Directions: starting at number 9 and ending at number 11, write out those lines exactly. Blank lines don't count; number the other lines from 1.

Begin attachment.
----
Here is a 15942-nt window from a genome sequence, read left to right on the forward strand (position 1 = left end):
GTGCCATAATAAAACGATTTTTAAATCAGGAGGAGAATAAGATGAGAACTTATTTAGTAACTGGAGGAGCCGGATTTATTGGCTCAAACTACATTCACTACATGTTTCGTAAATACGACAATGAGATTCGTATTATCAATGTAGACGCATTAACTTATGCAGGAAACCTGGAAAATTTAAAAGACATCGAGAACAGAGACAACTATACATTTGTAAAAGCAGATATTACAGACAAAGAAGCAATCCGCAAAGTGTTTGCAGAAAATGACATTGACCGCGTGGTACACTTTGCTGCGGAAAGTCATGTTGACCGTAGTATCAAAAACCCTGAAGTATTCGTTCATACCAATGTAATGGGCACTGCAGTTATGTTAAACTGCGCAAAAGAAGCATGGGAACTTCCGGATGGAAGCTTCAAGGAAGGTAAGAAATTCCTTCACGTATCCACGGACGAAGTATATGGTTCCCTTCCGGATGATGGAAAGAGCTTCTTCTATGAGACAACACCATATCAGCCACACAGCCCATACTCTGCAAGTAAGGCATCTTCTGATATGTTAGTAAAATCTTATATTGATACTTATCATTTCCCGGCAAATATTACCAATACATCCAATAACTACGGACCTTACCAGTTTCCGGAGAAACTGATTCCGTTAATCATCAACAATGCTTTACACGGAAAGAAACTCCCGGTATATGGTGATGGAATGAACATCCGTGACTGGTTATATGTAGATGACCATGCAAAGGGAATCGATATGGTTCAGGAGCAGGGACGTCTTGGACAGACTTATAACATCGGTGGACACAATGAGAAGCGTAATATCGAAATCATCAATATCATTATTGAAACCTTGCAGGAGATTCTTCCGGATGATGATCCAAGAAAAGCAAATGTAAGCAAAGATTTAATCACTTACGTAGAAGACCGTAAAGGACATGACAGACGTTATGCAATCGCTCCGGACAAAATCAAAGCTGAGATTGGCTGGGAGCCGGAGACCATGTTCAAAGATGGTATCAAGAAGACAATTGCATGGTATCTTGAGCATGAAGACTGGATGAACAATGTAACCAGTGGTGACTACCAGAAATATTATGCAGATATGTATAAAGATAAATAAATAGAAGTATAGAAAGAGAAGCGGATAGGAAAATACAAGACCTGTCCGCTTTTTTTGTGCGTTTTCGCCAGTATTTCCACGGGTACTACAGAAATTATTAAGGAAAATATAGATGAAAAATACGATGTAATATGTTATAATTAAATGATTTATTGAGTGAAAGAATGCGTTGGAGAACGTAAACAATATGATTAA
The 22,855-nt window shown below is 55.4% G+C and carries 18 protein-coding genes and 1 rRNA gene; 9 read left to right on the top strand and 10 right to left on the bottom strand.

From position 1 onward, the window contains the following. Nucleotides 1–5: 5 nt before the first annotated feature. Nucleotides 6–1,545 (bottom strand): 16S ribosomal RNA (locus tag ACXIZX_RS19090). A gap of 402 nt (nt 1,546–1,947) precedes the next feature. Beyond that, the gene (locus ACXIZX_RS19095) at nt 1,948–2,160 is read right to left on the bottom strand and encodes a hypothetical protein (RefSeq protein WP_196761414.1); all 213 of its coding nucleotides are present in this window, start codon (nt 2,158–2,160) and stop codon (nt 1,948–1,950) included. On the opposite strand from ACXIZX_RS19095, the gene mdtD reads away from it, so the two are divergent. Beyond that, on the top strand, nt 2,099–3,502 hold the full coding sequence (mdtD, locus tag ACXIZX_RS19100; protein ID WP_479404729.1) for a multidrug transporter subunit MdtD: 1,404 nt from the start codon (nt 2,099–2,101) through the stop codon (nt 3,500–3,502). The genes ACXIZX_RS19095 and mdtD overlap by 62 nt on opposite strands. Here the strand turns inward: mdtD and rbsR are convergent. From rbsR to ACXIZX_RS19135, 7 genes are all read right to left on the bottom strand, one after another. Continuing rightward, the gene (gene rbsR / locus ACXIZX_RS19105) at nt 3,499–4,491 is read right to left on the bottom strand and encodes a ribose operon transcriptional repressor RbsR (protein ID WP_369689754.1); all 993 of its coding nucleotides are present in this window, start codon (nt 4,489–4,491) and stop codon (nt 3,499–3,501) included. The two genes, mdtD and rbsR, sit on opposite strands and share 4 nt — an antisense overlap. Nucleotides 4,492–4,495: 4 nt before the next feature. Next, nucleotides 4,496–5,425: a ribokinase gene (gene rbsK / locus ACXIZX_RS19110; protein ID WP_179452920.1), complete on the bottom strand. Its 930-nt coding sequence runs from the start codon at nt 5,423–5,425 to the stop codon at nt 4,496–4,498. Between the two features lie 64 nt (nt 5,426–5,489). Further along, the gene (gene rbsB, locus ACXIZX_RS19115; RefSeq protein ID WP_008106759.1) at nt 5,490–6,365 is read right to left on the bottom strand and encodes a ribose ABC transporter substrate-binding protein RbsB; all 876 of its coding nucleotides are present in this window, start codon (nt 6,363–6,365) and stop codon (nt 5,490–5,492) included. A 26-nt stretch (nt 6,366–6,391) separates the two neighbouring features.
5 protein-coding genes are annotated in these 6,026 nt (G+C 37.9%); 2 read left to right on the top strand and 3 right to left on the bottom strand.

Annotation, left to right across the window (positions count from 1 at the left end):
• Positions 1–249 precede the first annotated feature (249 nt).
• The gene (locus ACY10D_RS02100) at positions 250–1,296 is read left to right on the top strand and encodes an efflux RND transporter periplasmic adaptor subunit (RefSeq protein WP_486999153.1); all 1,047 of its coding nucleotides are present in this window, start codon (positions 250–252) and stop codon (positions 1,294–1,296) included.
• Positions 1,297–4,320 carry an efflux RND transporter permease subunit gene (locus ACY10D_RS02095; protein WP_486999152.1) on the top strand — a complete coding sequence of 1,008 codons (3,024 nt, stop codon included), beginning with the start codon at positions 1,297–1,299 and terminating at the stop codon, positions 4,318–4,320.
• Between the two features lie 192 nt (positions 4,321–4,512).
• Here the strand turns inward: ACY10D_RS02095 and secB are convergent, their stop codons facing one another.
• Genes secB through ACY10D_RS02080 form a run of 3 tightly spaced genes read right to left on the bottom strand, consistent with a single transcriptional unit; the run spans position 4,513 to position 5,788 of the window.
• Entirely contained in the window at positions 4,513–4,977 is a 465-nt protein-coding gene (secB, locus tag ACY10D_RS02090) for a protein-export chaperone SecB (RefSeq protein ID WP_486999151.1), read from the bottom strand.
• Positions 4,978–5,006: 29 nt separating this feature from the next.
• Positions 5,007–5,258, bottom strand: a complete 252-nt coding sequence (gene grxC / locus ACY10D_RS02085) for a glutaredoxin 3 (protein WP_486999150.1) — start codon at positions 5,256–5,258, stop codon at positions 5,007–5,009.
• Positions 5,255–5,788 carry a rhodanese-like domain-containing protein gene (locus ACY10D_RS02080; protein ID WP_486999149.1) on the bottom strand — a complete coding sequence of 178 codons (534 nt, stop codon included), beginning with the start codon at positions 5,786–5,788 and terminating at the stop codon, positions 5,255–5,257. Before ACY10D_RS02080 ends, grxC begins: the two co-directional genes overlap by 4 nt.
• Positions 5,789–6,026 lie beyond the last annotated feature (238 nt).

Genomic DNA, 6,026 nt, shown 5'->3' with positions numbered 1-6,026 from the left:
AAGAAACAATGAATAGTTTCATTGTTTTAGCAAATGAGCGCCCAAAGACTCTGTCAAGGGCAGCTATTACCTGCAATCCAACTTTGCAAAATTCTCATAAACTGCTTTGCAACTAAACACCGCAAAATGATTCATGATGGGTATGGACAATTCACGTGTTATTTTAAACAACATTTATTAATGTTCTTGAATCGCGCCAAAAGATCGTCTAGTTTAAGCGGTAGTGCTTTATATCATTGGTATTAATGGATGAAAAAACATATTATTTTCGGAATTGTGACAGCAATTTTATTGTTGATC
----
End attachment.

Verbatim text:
• Positions 1,297–4,320 carry an efflux RND transporter permease subunit gene (locus ACY10D_RS02095; protein WP_486999152.1) on the top strand — a complete coding sequence of 1,008 codons (3,024 nt, stop codon included), beginning with the start codon at positions 1,297–1,299 and terminating at the stop codon, positions 4,318–4,320.
• Between the two features lie 192 nt (positions 4,321–4,512).
• Here the strand turns inward: ACY10D_RS02095 and secB are convergent, their stop codons facing one another.